In some cases when you search on WP7 Mango, you’ll be able to access a Quick Card, which is designed to help users get stuff done faster. When we searched for Green Lantern, the page listed a bunch of local theaters. Once we tapped on that, a Movie Quick Card loaded that displayed a thumbnail of the movie poster, rating, and synopsis. Scrolling to the right listed local showtimes and presented the option to buy tickets (though the MSN Movies app). WP7 Mango also includes Place Quick Cards and Product Quick Cards.
The Bing app landing page has a new icon that we think WP7 Mango users will be pressing a lot. It’s a shortcut to Local Scout, which is like a hyper-local City Search. This feature provides recommendations for restaurants, sightseeing, and shopping within a 25-mile radius. When we launched Local Scout from our midtown Manhattan office, it listed 20 local eateries based on distance, but you can change the ranking criteria to highest rated, relevance, or cuisine. You can also pin any one of these businesses to your home screen.
WP7 Mango looks to steal some thunder from Google Googles with Bing Vision. This feature lets you use your phone’s camera to scan barcodes and QR codes, as well as the covers of commercial media to look up more info online. For instance, when we placed a book near our Samsung Focus’ camera within a few seconds a thumbnail of the cover popped up on our screen. Tapping on that launched a Product Quick Card, and from there we could read reviews and check the lowest prices. Google Googles goes even further by including landmarks, books, artwork, wine, and scanning contacts, but at least Bing Vision is built into the OS.
Similar to Googles, Bing Vision will also translate text from on language to another (including French, German, Italian, and Spanish). To try this out, we pointed our handset at a piece of paper with the following phrase on it: “¿Sabes lo que el clima va a ser hoy en día?” Sure enough WP7 Mango translated the sentence correctly.
Internet Explorer 9 for Mango has a lot more power under the hood, thanks to hardware-accelerated graphics. You also get support for a bunch of standards, including HTML5. What we noticed first is that the address bar is on the bottom of the screen, which we like because it lets you see more content up top. We’re not fans of the way IE9 handles tabs, though, because they’re not really tabs at all. You have to hit the menu button to the right of the address bar, and then tabs to see thumbnail views of open sites. We much prefer iOS 5’s approach of presenting desktop-style tabs right underneath the address bar. The next version of Android for phones will likely follow Honeycomb’s lead and do the same thing.
IE 9 in WP7 Mango lets users share pages via social networks, but we wish it took less steps. You have to press the menu button, then share page, then social networks, then your network of choice. We think Facebook (and eventually Twitter when it’s ready) should be listed right on the first share page along with the messaging and e-mail accounts.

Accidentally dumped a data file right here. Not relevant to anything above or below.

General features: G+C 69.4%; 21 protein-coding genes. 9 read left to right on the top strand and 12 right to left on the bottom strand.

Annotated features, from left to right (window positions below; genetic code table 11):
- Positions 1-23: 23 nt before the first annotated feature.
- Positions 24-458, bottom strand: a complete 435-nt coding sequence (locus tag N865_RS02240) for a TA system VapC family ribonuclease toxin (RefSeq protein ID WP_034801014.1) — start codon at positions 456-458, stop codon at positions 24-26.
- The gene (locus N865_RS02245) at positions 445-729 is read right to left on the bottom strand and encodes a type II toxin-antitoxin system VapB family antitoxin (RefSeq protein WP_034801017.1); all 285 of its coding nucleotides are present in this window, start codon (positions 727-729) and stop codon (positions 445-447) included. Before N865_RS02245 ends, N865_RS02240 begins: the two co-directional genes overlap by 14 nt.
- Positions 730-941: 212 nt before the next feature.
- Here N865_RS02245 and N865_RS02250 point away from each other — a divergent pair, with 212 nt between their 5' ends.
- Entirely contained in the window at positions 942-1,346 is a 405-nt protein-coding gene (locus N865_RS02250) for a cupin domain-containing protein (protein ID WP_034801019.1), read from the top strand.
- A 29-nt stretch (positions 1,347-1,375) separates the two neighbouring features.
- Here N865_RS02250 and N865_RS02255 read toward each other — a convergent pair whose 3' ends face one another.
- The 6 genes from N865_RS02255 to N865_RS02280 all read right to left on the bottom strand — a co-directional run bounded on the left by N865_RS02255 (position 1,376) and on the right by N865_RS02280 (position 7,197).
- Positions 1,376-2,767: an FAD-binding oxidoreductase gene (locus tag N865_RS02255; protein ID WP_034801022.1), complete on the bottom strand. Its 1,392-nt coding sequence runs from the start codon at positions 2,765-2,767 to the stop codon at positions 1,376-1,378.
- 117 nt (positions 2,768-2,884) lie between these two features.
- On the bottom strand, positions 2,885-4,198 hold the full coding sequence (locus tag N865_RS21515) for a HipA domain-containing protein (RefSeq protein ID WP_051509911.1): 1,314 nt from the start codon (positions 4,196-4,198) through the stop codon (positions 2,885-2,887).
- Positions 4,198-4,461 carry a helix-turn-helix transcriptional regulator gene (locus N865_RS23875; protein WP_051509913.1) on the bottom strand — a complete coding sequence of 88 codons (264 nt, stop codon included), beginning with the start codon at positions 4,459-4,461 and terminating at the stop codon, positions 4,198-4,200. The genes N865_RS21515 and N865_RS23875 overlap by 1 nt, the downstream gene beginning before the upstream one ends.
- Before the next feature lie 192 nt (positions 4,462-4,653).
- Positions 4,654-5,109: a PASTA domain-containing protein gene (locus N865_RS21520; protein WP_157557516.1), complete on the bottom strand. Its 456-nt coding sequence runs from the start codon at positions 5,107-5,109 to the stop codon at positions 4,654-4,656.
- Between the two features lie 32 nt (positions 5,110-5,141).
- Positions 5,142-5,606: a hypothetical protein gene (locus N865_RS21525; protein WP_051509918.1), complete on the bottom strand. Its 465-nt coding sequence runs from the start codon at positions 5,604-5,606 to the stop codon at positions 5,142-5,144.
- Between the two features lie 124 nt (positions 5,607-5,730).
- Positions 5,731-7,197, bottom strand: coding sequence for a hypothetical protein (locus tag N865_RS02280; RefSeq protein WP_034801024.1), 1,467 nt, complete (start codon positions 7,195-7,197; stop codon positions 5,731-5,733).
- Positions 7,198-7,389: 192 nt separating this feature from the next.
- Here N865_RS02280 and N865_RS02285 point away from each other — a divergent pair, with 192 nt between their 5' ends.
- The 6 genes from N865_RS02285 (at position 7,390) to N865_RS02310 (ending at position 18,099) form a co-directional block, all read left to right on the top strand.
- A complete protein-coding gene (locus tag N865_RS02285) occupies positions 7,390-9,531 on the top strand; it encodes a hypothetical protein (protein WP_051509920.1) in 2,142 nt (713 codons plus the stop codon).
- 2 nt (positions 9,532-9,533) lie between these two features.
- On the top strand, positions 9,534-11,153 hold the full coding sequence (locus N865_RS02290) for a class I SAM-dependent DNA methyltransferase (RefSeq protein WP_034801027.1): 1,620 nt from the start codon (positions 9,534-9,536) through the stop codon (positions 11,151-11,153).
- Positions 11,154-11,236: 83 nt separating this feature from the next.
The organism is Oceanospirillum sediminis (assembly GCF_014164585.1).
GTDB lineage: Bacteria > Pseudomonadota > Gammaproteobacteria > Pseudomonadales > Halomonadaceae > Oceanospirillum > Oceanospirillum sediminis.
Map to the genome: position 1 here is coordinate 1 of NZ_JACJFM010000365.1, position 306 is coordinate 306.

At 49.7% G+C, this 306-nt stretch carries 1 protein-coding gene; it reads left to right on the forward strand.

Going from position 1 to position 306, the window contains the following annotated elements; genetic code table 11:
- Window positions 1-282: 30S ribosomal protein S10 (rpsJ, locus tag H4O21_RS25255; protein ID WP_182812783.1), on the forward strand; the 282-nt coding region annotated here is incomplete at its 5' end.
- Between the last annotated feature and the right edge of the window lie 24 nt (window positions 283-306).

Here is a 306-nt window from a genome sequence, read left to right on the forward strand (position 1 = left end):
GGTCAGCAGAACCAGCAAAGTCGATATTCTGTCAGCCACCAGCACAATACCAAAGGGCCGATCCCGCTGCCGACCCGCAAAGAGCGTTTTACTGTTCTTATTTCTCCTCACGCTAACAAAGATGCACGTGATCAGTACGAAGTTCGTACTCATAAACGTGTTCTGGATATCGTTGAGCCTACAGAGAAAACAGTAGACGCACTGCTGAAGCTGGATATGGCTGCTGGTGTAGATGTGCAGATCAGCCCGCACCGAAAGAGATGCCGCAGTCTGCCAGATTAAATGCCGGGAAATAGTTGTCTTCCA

To test IE 9’s hardware acceleration in WP7 Mango, we visited Microsoft’s fish tank test drive site, which illustrates a bunch of fish swimming around in a tank and logs the frame rate. Our device notched a brisk 27 fps, while the iPhone 4 barely mustered 2 fps. Unfortunately, the real-world browsing experience on our Mango device was worse than on iOS or Android. When visiting the desktop versions of CNN.com and NYTimes.com, we couldn’t play any of the videos because WP7 Mango lacks Flash support (at least for now). Android supports Flash, and iOS uses HTML 5 for playing web videos.
We also noticed that many mobile sites looked more robust on Android and iOS. While Yahoo.com on our Samsung Focus had just text links, the homepage looked richer on the other two platforms, complete with photos for the lead story and the ability to swipe or click through other top stories. Microsoft explained that site owners are in many cases detecting the older, less-capable IE7 mobile browser and that the company is working with them to get them to update their sites by this fall.
Anyone who has created a Wii or Xbox Live avatar on their game console will appreciate the ability in WP7 Mango to trick out a 3D Xbox Live avatar right on your phone’s screen. You can customize everything from facial features and clothes to accessories. The Games Hub also integrates more deeply with Xbox Live to allow gamers to compare achievements, see who’s online, and send and receive messages and accept requests.
We had fun playing a demo of Sonic the Hedgehog, but we haven’t yet seen the kinds of immersive, console quality titles that iOS offers, such as Infinity Blade and Rage HD. The good news is that Microsoft and its partners are hard at work in bringing more exciting titles to the Windows Phone stable, including Splinter Cell and Let’s Golf. Microsoft’s own upcoming Windows Phone exclusive games focus more on casual gamers. Where’s Halo Mobile?
On the Zune front there’s not a ton of new stuff other than Smart DJ. Similar to Pandora or Slacker, this feature creates a mix based on a artist, album, or song from your library or the Zune catalog if you’re a Zune Pass subscribers ($14.99 per month). We created a Smart DJ mix from The Strokes and liked most of the selections Zune chose. Other new features include direct podcast downloads from the Marketplace and Shazam-style song identification via Bing.